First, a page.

I'm guilty of it.
In my mothering, in my teaching, in my writing, in my work, even in my marriage, I'm constantly trying to drum up other people to come together, collect wood all while handing out instructions on how to build whatever boat I'm trying to set sail.
Some days the only boat I'm trying to set sail is the one that leaves on time with book bags, tea and laptops in hand ready to weather the rough waters of traffic so we arrive promptly at school/co-op/work meetings
and other days the boat I'm try to build and launch looks more like the one where my husband and I are simply on the same deck sailing into the endless waters of molding our hooligan boys into loving, strong and passionate men
and other days I'm trying to construct a crew big enough to build a ship of some sorts that can charter the mysterious and beautiful and hard waters of orphan care.
Whatever it is, you know, daily we're all building boats that we intend to get us somewhere.
Here's what I have realized about building ships, though: if you pay or reward someone enough, they'll do the hard work of building the ship. They'll put in the sweat, tears and long hours of laboring over its detailed construction.
But oftentimes, when it comes to building these boats to really big, really wonderful, really vast and unknown places, I've found I can't offer enough of a reason to start building because I cannot explain the reward adequately enough to get the crew started or keep the workers motivated.
So the problem of building a boat really isn't about the actual building of the boat; the problem with building a boat to somewhere great and unknown is a problem of adequately building a vision of where we're going so that anyone wants to invest time and effort into the boat building.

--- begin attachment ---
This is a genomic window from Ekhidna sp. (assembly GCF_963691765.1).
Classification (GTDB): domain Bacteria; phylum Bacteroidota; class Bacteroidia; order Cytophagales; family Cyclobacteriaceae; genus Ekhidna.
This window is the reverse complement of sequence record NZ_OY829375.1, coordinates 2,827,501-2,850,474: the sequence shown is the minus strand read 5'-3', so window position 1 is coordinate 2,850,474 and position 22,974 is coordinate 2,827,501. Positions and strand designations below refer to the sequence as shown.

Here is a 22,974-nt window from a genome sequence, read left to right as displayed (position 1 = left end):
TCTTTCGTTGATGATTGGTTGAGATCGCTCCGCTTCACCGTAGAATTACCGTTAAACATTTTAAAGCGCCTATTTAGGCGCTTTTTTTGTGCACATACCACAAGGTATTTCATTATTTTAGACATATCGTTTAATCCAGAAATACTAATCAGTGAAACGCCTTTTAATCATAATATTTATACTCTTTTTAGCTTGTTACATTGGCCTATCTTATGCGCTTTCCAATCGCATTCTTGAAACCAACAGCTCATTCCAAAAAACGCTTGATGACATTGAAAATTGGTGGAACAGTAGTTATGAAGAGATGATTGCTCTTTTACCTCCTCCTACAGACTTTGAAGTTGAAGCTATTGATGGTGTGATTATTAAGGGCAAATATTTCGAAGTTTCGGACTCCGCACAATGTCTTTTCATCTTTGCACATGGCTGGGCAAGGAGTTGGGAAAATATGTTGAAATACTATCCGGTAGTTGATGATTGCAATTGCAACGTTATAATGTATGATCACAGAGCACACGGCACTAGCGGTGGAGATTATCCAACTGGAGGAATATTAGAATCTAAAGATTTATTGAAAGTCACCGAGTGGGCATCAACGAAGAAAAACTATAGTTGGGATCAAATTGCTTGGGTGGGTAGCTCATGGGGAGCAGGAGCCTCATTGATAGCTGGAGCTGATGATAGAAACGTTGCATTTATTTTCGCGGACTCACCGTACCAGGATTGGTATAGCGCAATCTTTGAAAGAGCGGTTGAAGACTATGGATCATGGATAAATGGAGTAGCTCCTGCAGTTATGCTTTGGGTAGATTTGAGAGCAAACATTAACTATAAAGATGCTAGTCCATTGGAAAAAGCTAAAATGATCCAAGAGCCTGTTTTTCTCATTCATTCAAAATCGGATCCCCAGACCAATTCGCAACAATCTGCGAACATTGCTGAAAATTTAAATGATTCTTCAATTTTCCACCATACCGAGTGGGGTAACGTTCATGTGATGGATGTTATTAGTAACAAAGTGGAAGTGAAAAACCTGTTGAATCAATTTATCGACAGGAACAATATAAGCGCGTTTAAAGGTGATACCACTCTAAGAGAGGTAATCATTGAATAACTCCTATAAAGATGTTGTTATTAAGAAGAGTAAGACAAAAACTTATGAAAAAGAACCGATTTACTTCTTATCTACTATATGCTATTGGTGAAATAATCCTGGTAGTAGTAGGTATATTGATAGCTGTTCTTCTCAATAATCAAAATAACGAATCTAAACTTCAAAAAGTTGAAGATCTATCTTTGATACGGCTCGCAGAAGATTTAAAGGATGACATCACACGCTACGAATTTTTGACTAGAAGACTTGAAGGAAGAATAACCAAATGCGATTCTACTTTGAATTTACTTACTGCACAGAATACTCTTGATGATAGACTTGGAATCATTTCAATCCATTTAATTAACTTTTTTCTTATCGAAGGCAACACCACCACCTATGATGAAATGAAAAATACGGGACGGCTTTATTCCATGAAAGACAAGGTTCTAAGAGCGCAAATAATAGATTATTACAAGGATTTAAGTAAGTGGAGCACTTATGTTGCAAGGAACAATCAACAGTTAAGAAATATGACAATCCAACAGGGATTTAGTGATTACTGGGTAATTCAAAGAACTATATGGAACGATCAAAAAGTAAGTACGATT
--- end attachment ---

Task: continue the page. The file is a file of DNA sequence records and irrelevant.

I run into this while trying to construct all of these various boats I'm building.
Have you ever tried to explain the beauty of the ocean to someone who's never experienced it with his or her own eyes?
It's really hard.
|Photo by Hyacynth Worth. All rights reserved.|
When all is said, when all has been explained as best as humanly possible, there's just no way to help someone understand the vastness of the sea. The only way to teach someone to long for the sea is to cast a vision of its vastness, it's beauty, its greatness or, if you possibly can, show them the sea.
It's then, and only then, that we can start giving building instructions and impressing upon our builders' hearts and minds the need for following the rules of construction. The passion, the desire, the vision almost always proceeds the building.
I'm learning to apply this in all of my various boat-building efforts.
I'm learning to cast a vision of what could be in store for my children in their futures should they walk with the Lord, trusting Him and committing their ways to Him.
I'm learning to help my children dream of the beauty of marriages founded on love, respect, trust and compassion.
I'm learning to share the dreams and visions in my heart with my husband for how our lives could look in 15 years in we follow steadily the passions God's laid on our hearts.
And I'm learning to share as authentically as I can what happens in the aftermath of taking leaps of faith in the direction God is moving us.
While building the boat is entirely important and carefully constructing it is paramount to success, we never even get off the shore if we don't first cast the vision.
We never even have a chance of setting sail, if first, we don't show them the beauty and vastness of the sea and teach the ones we love to long for it.